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History of the Alaskan Ulu

History of the Alaskan Ulu


The Alaskan ULU (OO-loo) is an extremely versatile cutting tool crafted by the Native Alaskan people over five thousand years ago. The knife was primarily used by Eskimo women for skinning and cleaning fish and has played an important role in the survival of the Arctic people. Blades were originally made of polished slate and given a bone, ivory or wood handle. The handles were often inscribed with distinctive designs or markings exclusive to the maker of the knife.

Today, Eskimos and people from all walks of life continue to use the versatile ULU as their primary cutting tool, despite the wide availability of other knife designs. Because the center of force is concentrated directly over the middle of the blade, it creates twice the direct downward force compared to that of conventional cutlery (where the force is behind the center of the blade). Anyone, including those experiencing hand or wrist problems, can perform cutting and chopping tasks effortlessly with an ULU. The Alaskan ULU is a wonderful tool for cutting pizza, cheese and vegetables of all kinds!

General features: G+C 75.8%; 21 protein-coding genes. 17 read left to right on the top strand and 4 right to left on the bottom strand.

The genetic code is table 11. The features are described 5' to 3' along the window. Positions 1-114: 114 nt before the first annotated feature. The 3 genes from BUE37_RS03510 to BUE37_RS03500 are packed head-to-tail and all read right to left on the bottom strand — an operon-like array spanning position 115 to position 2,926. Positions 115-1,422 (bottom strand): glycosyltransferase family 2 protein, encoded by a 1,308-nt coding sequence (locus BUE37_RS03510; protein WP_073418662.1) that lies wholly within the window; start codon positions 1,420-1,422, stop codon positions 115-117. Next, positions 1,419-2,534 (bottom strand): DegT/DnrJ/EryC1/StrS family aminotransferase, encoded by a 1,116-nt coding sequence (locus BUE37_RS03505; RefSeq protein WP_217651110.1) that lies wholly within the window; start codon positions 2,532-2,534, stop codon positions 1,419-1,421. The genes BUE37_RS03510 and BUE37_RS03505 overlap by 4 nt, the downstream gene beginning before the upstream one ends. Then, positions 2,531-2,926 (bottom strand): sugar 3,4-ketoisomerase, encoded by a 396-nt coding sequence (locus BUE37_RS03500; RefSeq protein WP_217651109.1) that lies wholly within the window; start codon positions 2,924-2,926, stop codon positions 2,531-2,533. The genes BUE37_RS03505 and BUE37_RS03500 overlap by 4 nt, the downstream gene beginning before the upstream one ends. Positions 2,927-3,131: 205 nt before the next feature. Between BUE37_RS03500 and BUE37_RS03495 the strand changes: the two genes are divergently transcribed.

Care & Maintenance is a snap. Simply wash your ULU by hand in warm, soapy water using a downward motion to avoid the sharp edge of the blade. DO NOT SOAK IN WATER. Rinse and dry thoroughly. Apply natural mineral oil to the wood handle and stand every 4-6 weeks or when wood seems dull and dry. DO NOT put in dishwasher. The ULU blade maintains an extremely sharp edge for a long period of time. The hollow ground edge on one side of the blade can be sharpened the same as conventional cutlery. As with any knife, use extreme caution when handling.